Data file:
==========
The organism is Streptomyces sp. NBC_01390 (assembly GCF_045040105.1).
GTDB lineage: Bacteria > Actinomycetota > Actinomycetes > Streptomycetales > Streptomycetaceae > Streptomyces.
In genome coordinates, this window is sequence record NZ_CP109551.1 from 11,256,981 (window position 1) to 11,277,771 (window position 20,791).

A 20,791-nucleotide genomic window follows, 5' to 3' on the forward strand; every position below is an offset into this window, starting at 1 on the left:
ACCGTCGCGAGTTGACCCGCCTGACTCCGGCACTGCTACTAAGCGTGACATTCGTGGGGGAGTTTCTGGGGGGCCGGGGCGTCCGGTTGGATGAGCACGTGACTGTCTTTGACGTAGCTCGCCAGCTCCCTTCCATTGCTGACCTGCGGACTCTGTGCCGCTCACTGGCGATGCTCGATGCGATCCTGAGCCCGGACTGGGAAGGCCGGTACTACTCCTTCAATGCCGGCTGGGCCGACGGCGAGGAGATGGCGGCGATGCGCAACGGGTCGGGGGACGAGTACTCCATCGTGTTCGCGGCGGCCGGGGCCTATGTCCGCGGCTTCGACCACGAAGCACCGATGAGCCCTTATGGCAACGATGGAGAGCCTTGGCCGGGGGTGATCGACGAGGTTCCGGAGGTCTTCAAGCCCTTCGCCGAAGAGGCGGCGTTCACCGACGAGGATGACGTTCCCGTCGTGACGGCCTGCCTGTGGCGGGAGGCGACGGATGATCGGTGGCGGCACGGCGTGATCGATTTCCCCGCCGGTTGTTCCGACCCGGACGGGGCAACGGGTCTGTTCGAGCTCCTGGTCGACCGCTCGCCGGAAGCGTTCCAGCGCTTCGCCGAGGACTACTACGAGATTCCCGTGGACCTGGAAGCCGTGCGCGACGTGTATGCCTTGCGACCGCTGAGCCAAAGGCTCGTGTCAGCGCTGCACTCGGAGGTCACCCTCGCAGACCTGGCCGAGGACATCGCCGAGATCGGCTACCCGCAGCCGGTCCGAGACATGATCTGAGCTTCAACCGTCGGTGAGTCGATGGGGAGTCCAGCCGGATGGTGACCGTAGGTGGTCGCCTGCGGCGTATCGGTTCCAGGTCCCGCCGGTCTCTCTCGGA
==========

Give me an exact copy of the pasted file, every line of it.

The organism is Streptomyces sp. NBC_01390 (assembly GCF_045040105.1).
GTDB lineage: Bacteria > Actinomycetota > Actinomycetes > Streptomycetales > Streptomycetaceae > Streptomyces.
In genome coordinates, this window is sequence record NZ_CP109551.1 from 11,256,981 (window position 1) to 11,277,771 (window position 20,791).

A 20,791-nucleotide genomic window follows, 5' to 3' on the forward strand; every position below is an offset into this window, starting at 1 on the left:
ACCGTCGCGAGTTGACCCGCCTGACTCCGGCACTGCTACTAAGCGTGACATTCGTGGGGGAGTTTCTGGGGGGCCGGGGCGTCCGGTTGGATGAGCACGTGACTGTCTTTGACGTAGCTCGCCAGCTCCCTTCCATTGCTGACCTGCGGACTCTGTGCCGCTCACTGGCGATGCTCGATGCGATCCTGAGCCCGGACTGGGAAGGCCGGTACTACTCCTTCAATGCCGGCTGGGCCGACGGCGAGGAGATGGCGGCGATGCGCAACGGGTCGGGGGACGAGTACTCCATCGTGTTCGCGGCGGCCGGGGCCTATGTCCGCGGCTTCGACCACGAAGCACCGATGAGCCCTTATGGCAACGATGGAGAGCCTTGGCCGGGGGTGATCGACGAGGTTCCGGAGGTCTTCAAGCCCTTCGCCGAAGAGGCGGCGTTCACCGACGAGGATGACGTTCCCGTCGTGACGGCCTGCCTGTGGCGGGAGGCGACGGATGATCGGTGGCGGCACGGCGTGATCGATTTCCCCGCCGGTTGTTCCGACCCGGACGGGGCAACGGGTCTGTTCGAGCTCCTGGTCGACCGCTCGCCGGAAGCGTTCCAGCGCTTCGCCGAGGACTACTACGAGATTCCCGTGGACCTGGAAGCCGTGCGCGACGTGTATGCCTTGCGACCGCTGAGCCAAAGGCTCGTGTCAGCGCTGCACTCGGAGGTCACCCTCGCAGACCTGGCCGAGGACATCGCCGAGATCGGCTACCCGCAGCCGGTCCGAGACATGATCTGAGCTTCAACCGTCGGTGAGTCGATGGGGAGTCCAGCCGGATGGTGACCGTAGGTGGTCGCCTGCGGCGTATCGGTTCCAGGTCCCGCCGGTCTCTCTCGGA